Officials want closer look at unused drug program

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State officials may get more time to assess a proposed program that would donate unused prescriptions to those in need.

The Senate on Friday gave preliminary approval to S.164, a bill that suggests creation of an “unused prescription drug repository program.”

The bill has changed since its introduction last month. Rather than saying the state “shall establish” a repository, the legislation now says the Agency of Human Services “shall evaluate the feasibility of implementing” a repository.

The agency is due to report back on Dec. 1 with “an analysis of how it would work, how we could support it … and how to implement it,” said Sen. Claire Ayer, D-Addison.

Ayer has expressed optimism, however, that the program eventually will work in Vermont.

“It really fits with our Vermont values of taking care of people who don’t have enough to make ends meet, and reducing, reusing and recycling,” she said.

Ayer is chairwoman of the Senate Health and Welfare Committee, which has been taking testimony on S.164. Before Friday’s vote, she described it as “a really nice bill” that could boost access to prescription drugs while also reducing waste at hospitals and nursing facilities.

“When a patient is discharged or changes drugs, those (unused) drugs in their verifiably safe containers are thrown away, and they actually have to pay to have them incinerated,” Ayer said.

Nationwide, Ayer said, an estimated $5 billion in unused prescription drugs are wasted annually.

As originally drafted, S.164 said unused drugs that were still in their original sealed packaging or in intact single-use packaging could be donated to pharmacies, hospitals or other health care facilities that elected to participate in the program.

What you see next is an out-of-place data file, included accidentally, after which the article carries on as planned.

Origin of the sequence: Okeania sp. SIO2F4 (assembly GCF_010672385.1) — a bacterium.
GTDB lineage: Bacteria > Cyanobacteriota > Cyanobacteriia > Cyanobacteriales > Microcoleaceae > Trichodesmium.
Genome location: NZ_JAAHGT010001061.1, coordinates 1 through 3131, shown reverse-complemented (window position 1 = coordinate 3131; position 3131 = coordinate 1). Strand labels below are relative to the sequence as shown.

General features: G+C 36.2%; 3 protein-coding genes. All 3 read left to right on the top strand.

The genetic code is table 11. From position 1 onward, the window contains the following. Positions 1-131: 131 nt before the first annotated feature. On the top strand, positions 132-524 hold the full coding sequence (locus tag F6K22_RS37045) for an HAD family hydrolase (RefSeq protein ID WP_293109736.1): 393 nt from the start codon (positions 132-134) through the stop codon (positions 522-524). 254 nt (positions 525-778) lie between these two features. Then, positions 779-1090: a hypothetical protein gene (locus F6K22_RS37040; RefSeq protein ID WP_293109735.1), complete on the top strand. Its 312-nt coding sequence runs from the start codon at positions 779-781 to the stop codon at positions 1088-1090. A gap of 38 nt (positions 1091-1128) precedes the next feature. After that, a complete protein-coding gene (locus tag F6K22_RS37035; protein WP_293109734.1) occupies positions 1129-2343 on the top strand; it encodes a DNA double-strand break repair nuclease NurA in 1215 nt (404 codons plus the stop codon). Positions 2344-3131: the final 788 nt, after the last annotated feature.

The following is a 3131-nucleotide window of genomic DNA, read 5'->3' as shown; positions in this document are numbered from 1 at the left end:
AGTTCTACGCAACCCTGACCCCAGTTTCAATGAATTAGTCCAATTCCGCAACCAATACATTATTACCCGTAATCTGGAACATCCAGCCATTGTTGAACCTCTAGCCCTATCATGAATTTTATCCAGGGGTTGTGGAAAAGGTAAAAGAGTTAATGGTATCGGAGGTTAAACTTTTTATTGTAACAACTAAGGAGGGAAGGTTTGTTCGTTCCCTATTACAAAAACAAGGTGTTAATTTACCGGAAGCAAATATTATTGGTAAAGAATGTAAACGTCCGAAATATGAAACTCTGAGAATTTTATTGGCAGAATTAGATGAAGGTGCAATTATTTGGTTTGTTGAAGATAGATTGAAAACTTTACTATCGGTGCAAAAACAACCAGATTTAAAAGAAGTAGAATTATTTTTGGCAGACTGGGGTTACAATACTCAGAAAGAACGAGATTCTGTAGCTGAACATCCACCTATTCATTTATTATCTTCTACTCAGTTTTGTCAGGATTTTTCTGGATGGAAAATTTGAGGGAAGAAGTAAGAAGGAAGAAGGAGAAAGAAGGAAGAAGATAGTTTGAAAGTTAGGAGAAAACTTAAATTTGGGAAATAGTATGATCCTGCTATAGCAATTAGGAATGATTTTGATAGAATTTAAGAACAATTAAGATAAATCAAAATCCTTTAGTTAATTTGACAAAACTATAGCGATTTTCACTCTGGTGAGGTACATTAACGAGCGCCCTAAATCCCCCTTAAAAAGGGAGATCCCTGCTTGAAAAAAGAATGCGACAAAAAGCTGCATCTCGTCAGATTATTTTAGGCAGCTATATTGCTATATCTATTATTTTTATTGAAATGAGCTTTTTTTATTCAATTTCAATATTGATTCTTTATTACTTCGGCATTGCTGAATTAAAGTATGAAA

Those donated drugs could not be resold, but rather would be donated to “Vermont residents who meet eligibility standards.” Those standards were not specified, though the bill suggested that priority be given to residents with incomes at or below 400 percent of the federal poverty level.

The bills ordered the state Board of Pharmacy to work through the mechanics of the program, including procedures for accepting, storing and dispensing donated drugs.

But it became clear in recent weeks that both the Senate Health and Welfare Committee and the state Department of Healthwere in favor of taking a step back from implementing the program.

Allowing the state to further analyze a drug repository “gives all of us the opportunity to examine how this would actually work,” David Englander, a senior policy and legal adviser for the Department of Health, told lawmakers in Feb. 2 testimony.

The rewritten bill that received a unanimous nod from the Senate on Friday says the Agency of Human Services will look at a variety of factors including program costs; potential funding sources; criteria for accepting and dispensing drugs; eligibility; and development of an outreach and education plan.

The agency also will examine “the potential benefits of the program to Vermont consumers, the health care system, the environment and the state.” That’s a provision that Ayer pushed for.

“I think the benefits are an important piece,” she said in a previous committee meeting. “I don’t think this is ever going to be a money-maker. But there’s a group of people, plus the environment, that could benefit from this.”

The Senate vote on S.164 came two days after Ayer’s committee OK’d S.175, another prescription-drug bill. That bill would set up a state wholesaler to import drugs from Canada, where prescriptions are cheaper than in the United States.

The future of that initiative is unclear, in part because approval from the U.S. Department of Health and Human Serviceswould be required.

S.175 now is being considered by the Senate Finance Committee.

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